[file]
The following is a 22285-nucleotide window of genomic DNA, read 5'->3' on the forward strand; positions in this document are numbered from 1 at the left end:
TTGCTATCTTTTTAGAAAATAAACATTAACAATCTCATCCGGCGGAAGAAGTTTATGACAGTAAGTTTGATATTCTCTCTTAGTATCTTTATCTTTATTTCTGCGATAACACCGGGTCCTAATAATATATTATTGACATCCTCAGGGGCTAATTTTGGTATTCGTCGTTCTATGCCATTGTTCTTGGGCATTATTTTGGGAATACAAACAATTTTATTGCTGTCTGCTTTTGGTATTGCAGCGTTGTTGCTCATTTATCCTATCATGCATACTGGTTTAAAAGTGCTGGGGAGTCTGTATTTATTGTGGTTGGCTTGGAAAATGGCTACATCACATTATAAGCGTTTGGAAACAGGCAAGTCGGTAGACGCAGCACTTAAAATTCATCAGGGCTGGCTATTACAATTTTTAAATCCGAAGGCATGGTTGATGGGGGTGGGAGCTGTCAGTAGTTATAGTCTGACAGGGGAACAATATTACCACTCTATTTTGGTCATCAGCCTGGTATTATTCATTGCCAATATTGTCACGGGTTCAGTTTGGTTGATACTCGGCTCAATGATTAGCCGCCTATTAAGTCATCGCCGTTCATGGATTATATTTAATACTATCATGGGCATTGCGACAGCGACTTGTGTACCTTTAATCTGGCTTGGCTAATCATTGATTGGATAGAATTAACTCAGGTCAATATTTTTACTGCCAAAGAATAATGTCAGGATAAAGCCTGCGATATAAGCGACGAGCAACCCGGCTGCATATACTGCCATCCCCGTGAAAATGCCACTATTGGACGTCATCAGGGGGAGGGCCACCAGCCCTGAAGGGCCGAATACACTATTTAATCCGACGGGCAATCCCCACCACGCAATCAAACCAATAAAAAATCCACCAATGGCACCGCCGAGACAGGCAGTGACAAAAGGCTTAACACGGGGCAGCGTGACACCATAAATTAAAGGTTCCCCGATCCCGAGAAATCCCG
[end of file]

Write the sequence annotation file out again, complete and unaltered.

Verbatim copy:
The following is a 22285-nucleotide window of genomic DNA, read 5'->3' on the forward strand; positions in this document are numbered from 1 at the left end:
TTGCTATCTTTTTAGAAAATAAACATTAACAATCTCATCCGGCGGAAGAAGTTTATGACAGTAAGTTTGATATTCTCTCTTAGTATCTTTATCTTTATTTCTGCGATAACACCGGGTCCTAATAATATATTATTGACATCCTCAGGGGCTAATTTTGGTATTCGTCGTTCTATGCCATTGTTCTTGGGCATTATTTTGGGAATACAAACAATTTTATTGCTGTCTGCTTTTGGTATTGCAGCGTTGTTGCTCATTTATCCTATCATGCATACTGGTTTAAAAGTGCTGGGGAGTCTGTATTTATTGTGGTTGGCTTGGAAAATGGCTACATCACATTATAAGCGTTTGGAAACAGGCAAGTCGGTAGACGCAGCACTTAAAATTCATCAGGGCTGGCTATTACAATTTTTAAATCCGAAGGCATGGTTGATGGGGGTGGGAGCTGTCAGTAGTTATAGTCTGACAGGGGAACAATATTACCACTCTATTTTGGTCATCAGCCTGGTATTATTCATTGCCAATATTGTCACGGGTTCAGTTTGGTTGATACTCGGCTCAATGATTAGCCGCCTATTAAGTCATCGCCGTTCATGGATTATATTTAATACTATCATGGGCATTGCGACAGCGACTTGTGTACCTTTAATCTGGCTTGGCTAATCATTGATTGGATAGAATTAACTCAGGTCAATATTTTTACTGCCAAAGAATAATGTCAGGATAAAGCCTGCGATATAAGCGACGAGCAACCCGGCTGCATATACTGCCATCCCCGTGAAAATGCCACTATTGGACGTCATCAGGGGGAGGGCCACCAGCCCTGAAGGGCCGAATACACTATTTAATCCGACGGGCAATCCCCACCACGCAATCAAACCAATAAAAAATCCACCAATGGCACCGCCGAGACAGGCAGTGACAAAAGGCTTAACACGGGGCAGCGTGACACCATAAATTAAAGGTTCCCCGATCCCGAGAAATCCCG